The Musandam Peninsula

I drove up past Dubai and Sharjah, through Ras al Khaimah, to Oman. (That’s four emirates and a country in a little more than four hours!)

RAK, as people say, comes after a long stretch of desert,

Dunes along the road to RAK.

Dunes along the road to RAK.

Downtown RAK.

Downtown RAK.

Suddenly the mountains rise up…


The RAK Cement complex just before the border with Oman.

The RAK Cement complex just before the border with Oman.

NASA has this colorized shot of the jagged, jagged peninsula with Khasab in green.

NASA has this colorized shot of the jagged, jagged peninsula with Khasab (and the other towns on the coast) in green.

the color redder and richer than the prevailing creamy white of the open desert and the beaches here. You see rising dunes and trees–seemingly volunteers–as you get near. It has a small, swanky set of hotels along its shoreline but it is mostly poor and somewhat ragged, with shops in strips along the deteriorating roadway, much like India’s (or perhaps Pakistan’s) poorer, smaller cities. Its downtown seems to have no malls at all, and no highrises either. The name means ‘top of the tent’ and it is the very top of the emirates.

As the road got worse and worse north of town, in a sun-splashed haze of humid air and dust, up rises in front of you a jagged line of light brown mountains, extending from the sea to–well, as far as you can see.  Along the road you see humble little shops and houses, with what look to be Pakistani workers and few or no emiratis in white.  But right below the mountains, as the road swerves directly towards the sea, there are silos and warehouses, heavy trucks going every which way, and several signs: Ras Al Khaimah Cement and various brick companies.

Then the road narrows to a well-paved ridge along the shore, below rearing cliffs.  You pass RAK’s fenced off military installations and then you come to border itself: empty and quiet if trim and guarded on a Friday at lunchtime.  It takes some time and some money and preparation to cross.  The car requires special insurance and a letter ‘of allowance’ from the rental company.  Both governments require fees and reviews of papers.  A woman guard in Omani military garb goes over my car’s papers, in particular, with a look of puzzlement and uncertainty as she reads and rereads, checking in several times with her colleague, seeming to find inconsistencies or omissions.  I begin to think I will be turned back.  Then she looks up, smiles, and hands my papers back with only a request for the visa fee and my passport.  I get back in the car, drive to the guardpost, hand over a small card–and drive into Oman.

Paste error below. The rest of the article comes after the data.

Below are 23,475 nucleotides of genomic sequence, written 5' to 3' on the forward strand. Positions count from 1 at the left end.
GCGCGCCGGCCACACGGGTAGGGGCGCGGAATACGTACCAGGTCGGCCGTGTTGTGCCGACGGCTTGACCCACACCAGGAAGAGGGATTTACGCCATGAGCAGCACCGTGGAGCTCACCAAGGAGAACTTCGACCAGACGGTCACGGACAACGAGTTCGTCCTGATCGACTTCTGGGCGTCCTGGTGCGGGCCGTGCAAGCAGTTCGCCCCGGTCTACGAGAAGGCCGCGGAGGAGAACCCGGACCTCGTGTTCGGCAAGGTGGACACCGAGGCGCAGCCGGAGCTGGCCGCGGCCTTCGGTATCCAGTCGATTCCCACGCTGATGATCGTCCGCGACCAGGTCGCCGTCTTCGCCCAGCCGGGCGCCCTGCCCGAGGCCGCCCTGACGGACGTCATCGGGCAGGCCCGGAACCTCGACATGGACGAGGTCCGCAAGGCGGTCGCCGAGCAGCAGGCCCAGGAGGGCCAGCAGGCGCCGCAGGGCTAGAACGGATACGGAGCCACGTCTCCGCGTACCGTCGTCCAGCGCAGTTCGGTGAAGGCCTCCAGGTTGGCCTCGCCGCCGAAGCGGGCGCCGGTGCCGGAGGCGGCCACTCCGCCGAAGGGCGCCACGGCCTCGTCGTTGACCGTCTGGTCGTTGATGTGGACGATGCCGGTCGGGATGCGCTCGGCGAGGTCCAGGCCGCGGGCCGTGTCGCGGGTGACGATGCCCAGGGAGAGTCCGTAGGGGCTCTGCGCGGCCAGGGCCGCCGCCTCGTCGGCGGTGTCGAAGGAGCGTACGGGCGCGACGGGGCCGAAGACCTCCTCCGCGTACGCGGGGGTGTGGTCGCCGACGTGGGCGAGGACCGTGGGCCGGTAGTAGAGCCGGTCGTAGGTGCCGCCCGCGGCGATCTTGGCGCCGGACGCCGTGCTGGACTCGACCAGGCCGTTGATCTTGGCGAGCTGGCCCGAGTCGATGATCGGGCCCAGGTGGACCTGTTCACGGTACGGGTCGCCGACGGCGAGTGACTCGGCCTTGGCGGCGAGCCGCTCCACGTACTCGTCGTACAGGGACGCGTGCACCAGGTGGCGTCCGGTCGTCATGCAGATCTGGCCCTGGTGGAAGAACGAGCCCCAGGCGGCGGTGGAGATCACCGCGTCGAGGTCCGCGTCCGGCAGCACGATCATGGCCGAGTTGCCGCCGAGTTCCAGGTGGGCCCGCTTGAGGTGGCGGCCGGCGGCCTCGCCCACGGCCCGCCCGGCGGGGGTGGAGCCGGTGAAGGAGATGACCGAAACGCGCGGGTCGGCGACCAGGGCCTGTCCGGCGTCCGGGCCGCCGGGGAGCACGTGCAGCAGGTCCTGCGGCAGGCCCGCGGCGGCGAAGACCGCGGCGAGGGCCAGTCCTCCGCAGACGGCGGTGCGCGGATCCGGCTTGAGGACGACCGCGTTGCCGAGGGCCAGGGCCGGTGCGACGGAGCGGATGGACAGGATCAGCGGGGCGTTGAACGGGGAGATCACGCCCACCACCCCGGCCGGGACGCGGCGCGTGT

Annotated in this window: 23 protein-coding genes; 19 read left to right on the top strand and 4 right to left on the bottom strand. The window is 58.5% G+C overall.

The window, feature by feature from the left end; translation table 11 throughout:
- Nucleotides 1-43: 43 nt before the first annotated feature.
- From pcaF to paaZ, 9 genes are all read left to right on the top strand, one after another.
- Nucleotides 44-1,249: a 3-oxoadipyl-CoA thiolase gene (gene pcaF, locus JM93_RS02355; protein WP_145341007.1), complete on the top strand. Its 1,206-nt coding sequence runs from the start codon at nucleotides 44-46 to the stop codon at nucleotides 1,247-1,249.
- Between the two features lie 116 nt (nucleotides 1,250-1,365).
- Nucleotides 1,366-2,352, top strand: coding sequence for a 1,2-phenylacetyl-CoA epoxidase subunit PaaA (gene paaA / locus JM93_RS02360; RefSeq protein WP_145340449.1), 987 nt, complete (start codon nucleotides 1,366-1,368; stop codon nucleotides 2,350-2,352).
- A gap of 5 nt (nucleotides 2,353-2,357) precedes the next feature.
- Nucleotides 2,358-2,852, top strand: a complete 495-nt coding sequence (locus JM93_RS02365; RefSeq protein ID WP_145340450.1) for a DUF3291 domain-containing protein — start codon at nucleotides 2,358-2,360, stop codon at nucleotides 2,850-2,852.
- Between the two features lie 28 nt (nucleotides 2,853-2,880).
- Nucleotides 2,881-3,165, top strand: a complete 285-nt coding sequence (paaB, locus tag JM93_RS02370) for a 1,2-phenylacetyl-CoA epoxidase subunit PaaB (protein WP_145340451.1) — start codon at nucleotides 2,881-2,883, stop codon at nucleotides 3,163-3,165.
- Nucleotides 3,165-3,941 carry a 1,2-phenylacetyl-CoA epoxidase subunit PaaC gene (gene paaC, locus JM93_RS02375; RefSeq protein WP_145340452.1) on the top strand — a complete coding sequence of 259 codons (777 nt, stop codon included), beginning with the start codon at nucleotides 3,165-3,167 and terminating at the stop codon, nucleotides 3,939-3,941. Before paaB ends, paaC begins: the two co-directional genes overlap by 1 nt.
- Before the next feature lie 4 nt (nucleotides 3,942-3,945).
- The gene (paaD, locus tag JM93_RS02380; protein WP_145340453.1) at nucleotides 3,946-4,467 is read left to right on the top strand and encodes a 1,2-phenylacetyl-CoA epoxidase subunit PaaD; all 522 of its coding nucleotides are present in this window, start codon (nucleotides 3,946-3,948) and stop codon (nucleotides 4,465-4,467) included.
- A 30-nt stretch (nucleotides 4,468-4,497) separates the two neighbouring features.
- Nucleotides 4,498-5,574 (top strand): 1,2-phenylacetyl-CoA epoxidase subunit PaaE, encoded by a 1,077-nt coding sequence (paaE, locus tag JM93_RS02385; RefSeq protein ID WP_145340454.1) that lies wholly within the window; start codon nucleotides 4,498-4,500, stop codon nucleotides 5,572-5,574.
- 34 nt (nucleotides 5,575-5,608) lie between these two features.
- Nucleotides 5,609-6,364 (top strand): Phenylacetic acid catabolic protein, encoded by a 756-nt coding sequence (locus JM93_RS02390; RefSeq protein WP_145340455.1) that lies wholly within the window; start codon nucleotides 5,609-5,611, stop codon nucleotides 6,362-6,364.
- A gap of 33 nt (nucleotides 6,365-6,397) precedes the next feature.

The bare dry mountains are exhilarating against the sea, and the drive has the feel of the Amalfi Coast or Big Sur–winding up and down and back and forth, on well paved roads under steep, almost vertical mountainsides, up over the foothills and then back down again. Everywhere the sea.   It’s like the Himalayas without snow, surrounded by an ocean.  It’s like the steepest cliffs of North America–but without any vegetation at all.  In the ravines, sparse and bare, are a few, a very few low trees, acacias I think.

The 40 kilometer road to Khasab passes two or three small towns, one with a little 19th century fort, presumably from the shipping truces–the ‘pirate’ truces–with England.  The houses are low and humble, ochre like the hills, some with broken down windows and doors. Oman has some oil–but not much.  Few people are about.  There is almost no traffic on the road.  The one thing I notice with fear is the evidence, more or less everywhere I look, of rock slides down to the roadway.IMG_1233

Kasab itself is a humble town, its small, lovely fort overshadowed by its new, big box store, a Lulu, a chain like all the others but from Abu Dhabi.


Fruits, Vegetables, Gasoline

On the weekend I drove across the bridge to downtown but turned off to Port Zayed, just over the estuary that separates Abu Dhabi proper from Saadiyat Island. I wanted to see how Abu Dhabi’s port would compare to Sharjah’s, knowing, of course, that what I would find here would be infinitely tidier and more ‘modernized’. So it was: The great unloading derricks were high steel contraptions looming over the stone and cement docks and jetties, not unlike what you might see in Baltimore or another medium sized port in the United States. Only one or two container ships were docked, high in the water and waiting to be loaded. Some sort of ultramodern military cruiser, painted a desert ochre, sat at the ready at one dock behind barbed wire.